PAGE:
Stanford University researchers, partly funded by our Center, have used complex genetic engineering techniques to synthesize a potential anticancer drug in yeast. The researchers inserted 25 genes from various sources into yeast cells to enable them to produce the drug noscapine, a cough suppressant that may also be of value in cancer treatment.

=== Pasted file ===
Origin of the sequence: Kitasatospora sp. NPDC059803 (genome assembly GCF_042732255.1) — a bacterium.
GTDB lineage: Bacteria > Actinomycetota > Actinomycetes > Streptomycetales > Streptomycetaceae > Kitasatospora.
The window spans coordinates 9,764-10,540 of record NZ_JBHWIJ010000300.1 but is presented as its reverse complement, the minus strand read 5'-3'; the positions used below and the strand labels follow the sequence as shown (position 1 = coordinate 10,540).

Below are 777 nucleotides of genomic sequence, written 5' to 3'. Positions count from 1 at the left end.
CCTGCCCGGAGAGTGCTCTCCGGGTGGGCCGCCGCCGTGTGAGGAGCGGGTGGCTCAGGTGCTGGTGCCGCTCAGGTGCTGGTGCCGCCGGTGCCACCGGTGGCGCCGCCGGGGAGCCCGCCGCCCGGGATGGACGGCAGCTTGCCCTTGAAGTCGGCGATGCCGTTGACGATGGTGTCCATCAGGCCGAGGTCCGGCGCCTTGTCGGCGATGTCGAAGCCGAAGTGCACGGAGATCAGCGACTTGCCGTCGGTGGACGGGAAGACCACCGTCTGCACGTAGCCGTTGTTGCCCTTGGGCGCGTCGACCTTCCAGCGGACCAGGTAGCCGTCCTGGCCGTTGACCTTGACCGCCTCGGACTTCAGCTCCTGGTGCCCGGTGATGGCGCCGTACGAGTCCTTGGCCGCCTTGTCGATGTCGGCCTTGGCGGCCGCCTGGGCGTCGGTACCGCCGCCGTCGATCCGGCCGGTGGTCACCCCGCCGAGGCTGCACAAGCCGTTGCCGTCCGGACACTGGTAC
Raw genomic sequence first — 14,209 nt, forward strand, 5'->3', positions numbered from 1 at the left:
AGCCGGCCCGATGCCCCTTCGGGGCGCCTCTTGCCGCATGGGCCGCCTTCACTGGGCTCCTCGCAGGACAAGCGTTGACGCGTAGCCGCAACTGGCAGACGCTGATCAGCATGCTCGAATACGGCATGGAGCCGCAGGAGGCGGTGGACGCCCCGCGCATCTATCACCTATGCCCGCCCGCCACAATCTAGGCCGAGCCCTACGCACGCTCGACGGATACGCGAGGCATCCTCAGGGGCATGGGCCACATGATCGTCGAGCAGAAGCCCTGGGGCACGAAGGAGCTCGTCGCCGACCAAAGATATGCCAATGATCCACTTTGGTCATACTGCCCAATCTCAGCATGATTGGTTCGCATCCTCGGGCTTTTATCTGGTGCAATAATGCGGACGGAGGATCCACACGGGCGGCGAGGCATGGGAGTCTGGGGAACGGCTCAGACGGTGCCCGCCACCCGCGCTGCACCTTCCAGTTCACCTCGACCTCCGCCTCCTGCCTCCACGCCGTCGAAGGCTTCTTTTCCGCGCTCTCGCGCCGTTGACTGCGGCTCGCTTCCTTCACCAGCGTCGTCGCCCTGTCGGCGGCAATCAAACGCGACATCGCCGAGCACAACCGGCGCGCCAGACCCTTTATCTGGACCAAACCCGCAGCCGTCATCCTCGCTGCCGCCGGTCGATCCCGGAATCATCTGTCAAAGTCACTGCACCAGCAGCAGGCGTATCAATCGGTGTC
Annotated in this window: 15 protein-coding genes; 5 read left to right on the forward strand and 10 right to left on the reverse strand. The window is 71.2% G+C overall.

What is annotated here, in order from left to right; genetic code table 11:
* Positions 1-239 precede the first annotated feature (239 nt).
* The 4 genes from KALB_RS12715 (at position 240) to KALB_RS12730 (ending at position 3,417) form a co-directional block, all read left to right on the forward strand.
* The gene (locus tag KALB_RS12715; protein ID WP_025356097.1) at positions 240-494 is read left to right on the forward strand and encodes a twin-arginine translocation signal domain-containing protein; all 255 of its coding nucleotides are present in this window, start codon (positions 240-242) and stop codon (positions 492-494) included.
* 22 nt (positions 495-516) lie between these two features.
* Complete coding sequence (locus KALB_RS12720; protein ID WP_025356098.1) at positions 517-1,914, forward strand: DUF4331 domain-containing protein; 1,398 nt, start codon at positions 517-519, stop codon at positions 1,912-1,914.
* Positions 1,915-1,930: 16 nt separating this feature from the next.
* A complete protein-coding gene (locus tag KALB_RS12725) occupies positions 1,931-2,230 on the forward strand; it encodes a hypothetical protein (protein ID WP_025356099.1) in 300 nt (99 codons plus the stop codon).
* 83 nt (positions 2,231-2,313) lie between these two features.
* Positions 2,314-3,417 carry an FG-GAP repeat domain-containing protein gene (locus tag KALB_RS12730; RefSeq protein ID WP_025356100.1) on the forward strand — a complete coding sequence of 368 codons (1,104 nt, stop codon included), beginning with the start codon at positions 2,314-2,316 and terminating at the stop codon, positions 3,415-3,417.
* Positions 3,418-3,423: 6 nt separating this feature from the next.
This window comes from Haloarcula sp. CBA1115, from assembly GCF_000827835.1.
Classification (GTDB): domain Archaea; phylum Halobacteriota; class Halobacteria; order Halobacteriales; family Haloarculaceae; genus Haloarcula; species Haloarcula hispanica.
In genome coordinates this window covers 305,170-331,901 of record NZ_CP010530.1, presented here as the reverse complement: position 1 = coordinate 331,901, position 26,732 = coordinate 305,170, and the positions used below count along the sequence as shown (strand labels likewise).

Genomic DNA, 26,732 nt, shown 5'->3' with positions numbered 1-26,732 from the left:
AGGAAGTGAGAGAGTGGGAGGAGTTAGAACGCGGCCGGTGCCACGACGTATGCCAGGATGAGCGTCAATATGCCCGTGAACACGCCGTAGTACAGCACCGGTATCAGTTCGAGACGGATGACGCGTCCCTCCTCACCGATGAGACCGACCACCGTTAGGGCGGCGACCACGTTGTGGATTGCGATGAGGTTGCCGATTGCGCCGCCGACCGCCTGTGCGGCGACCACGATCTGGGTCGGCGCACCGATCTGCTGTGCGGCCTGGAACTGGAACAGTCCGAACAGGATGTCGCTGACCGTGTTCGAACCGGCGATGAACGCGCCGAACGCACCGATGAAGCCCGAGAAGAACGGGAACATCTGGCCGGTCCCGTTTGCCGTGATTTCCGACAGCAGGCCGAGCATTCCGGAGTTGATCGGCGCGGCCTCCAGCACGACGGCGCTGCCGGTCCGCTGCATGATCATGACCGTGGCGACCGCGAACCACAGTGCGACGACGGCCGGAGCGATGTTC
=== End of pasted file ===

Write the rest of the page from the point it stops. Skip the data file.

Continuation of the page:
Having a new way to make noscapine—a nonnarcotic drug that currently has only one source, the opium poppy—is significant in itself. But even more important, the techniques developed in this research demonstrate the potential for microorganisms such as yeast to serve as platforms for manufacturing valuable natural products quickly and reliably.
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